Was there communication between the ancient Chinese and the early Celts?

The discovery of European corpses dating back to the Bronze Age in western China suggests that there might have been.


Mummies known as ‘Cherchen Man and Family’ (three women and a baby) who were members of the ancient Caledonii tribe of central Scotland, have been unearthed in a burial site thousands of miles east of where the Celts established their biggest European settlements in France and the British Isles.

They were found in the Taklamakan desert in the western Chinese region of Xinjiang, in whose language the word “Taklamakan” means, “you go in and never come out.”

The mummies are currently housed in glass display cases in a new museum in the provincial capital of Urumqi.


The male mummy had hair of reddish brown, high cheekbones, a long nose, full lips and a ginger beard; hardly Oriental in any way. He stood six feet tall and was buried wearing a red twill tunic and tartan leggings. Even his DNA indicates that he was indeed Celtic in origin.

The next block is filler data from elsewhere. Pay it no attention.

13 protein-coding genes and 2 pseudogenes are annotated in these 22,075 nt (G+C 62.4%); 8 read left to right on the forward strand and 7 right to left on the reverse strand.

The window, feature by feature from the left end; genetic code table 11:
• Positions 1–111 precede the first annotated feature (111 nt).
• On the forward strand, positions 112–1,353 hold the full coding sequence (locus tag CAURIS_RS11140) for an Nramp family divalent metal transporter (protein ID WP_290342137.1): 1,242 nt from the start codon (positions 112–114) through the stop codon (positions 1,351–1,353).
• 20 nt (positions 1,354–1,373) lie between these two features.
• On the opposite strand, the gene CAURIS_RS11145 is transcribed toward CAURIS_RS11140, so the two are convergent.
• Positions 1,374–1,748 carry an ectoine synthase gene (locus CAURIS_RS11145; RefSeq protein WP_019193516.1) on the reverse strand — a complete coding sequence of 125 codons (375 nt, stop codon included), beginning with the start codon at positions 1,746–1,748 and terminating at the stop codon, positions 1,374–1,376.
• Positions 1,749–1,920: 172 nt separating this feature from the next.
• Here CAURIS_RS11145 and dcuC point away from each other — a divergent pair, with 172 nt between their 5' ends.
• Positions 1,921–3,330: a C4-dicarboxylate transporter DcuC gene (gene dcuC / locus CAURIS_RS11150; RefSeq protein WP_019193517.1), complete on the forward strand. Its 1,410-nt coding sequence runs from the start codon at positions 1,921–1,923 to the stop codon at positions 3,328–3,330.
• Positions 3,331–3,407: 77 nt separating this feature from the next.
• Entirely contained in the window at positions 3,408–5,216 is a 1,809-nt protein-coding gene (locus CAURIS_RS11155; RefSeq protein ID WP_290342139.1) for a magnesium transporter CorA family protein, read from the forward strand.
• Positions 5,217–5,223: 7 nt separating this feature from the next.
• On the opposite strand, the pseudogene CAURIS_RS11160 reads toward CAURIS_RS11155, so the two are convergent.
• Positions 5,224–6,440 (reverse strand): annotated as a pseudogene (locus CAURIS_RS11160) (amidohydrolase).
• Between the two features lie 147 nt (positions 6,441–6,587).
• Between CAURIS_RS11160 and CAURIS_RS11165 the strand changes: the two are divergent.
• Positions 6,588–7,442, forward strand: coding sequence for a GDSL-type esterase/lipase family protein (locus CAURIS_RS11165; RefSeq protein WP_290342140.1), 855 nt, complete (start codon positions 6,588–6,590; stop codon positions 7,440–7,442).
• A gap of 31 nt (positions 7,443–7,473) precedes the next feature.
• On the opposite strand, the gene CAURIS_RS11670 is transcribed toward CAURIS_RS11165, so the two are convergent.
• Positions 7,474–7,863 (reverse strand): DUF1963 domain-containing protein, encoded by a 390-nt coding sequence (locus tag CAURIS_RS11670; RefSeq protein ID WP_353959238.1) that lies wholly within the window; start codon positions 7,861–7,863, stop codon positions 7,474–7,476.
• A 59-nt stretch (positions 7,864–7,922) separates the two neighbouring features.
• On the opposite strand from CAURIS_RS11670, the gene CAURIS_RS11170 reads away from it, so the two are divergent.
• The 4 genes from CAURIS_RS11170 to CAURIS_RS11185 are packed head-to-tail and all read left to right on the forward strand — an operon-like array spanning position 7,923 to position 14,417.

One of the women sharing his tomb has light brown hair, which appears to have been freshly brushed and braided. Her face is painted with curling designs, and her striking red burial gown is still lustrous even after three thousand years under the sand of the Northern Silk Road.

The bodies are far better preserved than Egyptian mummies. The baby was wrapped in a beautiful brown cloth tied with red and blue cord, and a blue stone was placed on each eye. Beside the child was a milk bottle made from a sheep’s udder.

The Cherchen appear to have been a peaceful folk, as there are few weapons among the mummies find and there is little evidence of a caste system.




M Dee Dubroff is the penname of this freelance writer and former teacher originally from Brooklyn, New York. A writer of ghostly and horror fiction, she has branched out into the world of humorous non fiction writing and maintains eight web sites covering a wide variety of topics. She also writes feature articles for several local newspapers. Her book entitled: A Taste of Funny, and her website, Eat, Drink And Really Be Merry (http://www.ingestandimbibe.com) feature many well researched and humorous articles on the subject of food and drink.